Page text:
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I am curious i there are any concerns with using the below technique to gybe, especially in high winds.

1. Sheet way in on a run(almost with the boom to the center of the boat)
2. Pass through the wind to gybe.
3. Sheet out to proper trim for a run.

Other than losing speed(I am not a racer) are there any concerns or problems with this technique?

Thanks !!!!
 

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Yep it's a Chicken Jibe. And in really high winds is the by far the safest way to jibe. Head up into the wind, through irons, and continue on to your desired heading. If you boat already has trouble tacking you will have to perform this fairly quickly.
 

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I am curious i there are any concerns with using the below technique to gybe, especially in high winds.

1. Sheet way in on a run(almost with the boom to the center of the boat)
2. Pass through the wind to gybe.
3. Sheet out to proper trim for a run.

Other than losing speed(I am not a racer) are there any concerns or problems with this technique?
That is called a safety jibe and as the name implies, it is the safest way to do it.
 

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That is called a safety jibe and as the name implies, it is the safest way to do it.
..although, depending on the boat and the sea (wave) conditions, it isn't always possible and in the REALLY nasty stuff might even be more dangerous to crew, sails and gear. It's called a Chicken Jibe because there's nothing "safety" about being head-to-wind with sails flogging, whilst successive waves sweep the decks clear of everyone and everything... ;)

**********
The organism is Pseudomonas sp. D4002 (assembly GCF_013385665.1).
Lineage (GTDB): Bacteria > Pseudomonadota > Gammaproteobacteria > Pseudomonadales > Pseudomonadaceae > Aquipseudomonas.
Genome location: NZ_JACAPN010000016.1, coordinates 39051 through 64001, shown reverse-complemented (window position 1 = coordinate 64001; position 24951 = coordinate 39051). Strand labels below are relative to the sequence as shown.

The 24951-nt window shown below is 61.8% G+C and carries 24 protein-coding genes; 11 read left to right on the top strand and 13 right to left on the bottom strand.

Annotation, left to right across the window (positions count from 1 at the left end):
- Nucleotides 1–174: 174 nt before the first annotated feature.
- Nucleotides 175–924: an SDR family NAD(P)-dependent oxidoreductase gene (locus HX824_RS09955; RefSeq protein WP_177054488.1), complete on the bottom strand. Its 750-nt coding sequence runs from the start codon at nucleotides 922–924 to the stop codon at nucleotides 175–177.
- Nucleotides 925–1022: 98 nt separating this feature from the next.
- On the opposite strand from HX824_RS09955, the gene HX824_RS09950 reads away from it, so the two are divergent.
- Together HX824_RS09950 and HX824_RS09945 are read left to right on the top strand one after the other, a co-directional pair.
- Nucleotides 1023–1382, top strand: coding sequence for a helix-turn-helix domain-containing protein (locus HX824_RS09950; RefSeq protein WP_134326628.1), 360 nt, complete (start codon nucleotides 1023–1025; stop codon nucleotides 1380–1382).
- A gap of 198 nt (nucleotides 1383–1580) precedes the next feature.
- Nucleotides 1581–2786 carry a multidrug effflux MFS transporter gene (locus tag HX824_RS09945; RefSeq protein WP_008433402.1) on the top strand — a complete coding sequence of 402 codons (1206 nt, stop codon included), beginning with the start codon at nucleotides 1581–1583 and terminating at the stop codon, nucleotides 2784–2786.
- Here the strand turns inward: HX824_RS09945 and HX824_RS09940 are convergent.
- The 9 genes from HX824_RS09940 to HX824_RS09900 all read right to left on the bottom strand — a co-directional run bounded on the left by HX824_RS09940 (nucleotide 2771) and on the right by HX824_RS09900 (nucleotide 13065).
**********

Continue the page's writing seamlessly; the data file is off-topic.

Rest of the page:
FWIW, I sheet hard in.. and keep going.
 

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I am curious i there are any concerns with using the below technique to gybe, especially in high winds.

1. Sheet way in on a run(almost with the boom to the center of the boat)
2. Pass through the wind to gybe.
3. Sheet out to proper trim for a run.

Other than losing speed(I am not a racer) are there any concerns or problems with this technique?

Thanks !!!!
We were just taught this way in our 101 course. I didn't think there was any other way to gybe, except to tack instead. Is there? Everything was slow and controlled on this gybe.
 

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It can sometimes get a bit more complicated in large seas, and sheeting in tight isn't always the best option. When the seas are running large enough, you'll likely want to jibe down in the troughs, where the wind can be significantly lighter...

However, after completing a jibe with the main sheeted in tight, if it's not eased immediately, you can quickly find yourself reaching off somewhat out of control, on the face of the next overtaking wave, and risking a broach, or worse...

So, sometimes in larger seas, it might be a bit safer to maintain a heading deeper downwind immediately before, and after, the jibe...

In such situations, a boom brake can be worth its weight in gold...

Most times in such conditions, however, a Chicken Jibe will be the preferred way to go... Check for lines in the water beforehand, because on many cruising boats, you're gonna have to use the engine to bring the boat back around thru the wind... :)

If you're singlehanding a boat with wheel steering, and the traveler is forward of the companionway and the sheet led to winches forward in the cockpit, beyond the reach of the helmsman, a Chicken Jibe is pretty much your only option...

Have I mentioned how much I HATE that sort of arrangement? :)
 

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As one of the many recommendations or requirements for the Newport Bermuda race is to have a preventer or boom brake in place and because preventers scare me, we installed a Wichard boom brake about 6 years ago. I can not speak highly enough about this device! With it installed a gybe is child's play. Simply turn the boat and watch the boom cross the deck in a very soft controlled "thump". You can adjust it for more tension if wind velocity rises and it simply does its thing....
We would not leave the dock without it...
Bruce
 

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I am curious i there are any concerns with using the below technique to gybe, especially in high winds.

1. Sheet way in on a run(almost with the boom to the center of the boat)
2. Pass through the wind to gybe.
3. Sheet out to proper trim for a run.

Other than losing speed(I am not a racer) are there any concerns or problems with this technique?

Thanks !!!!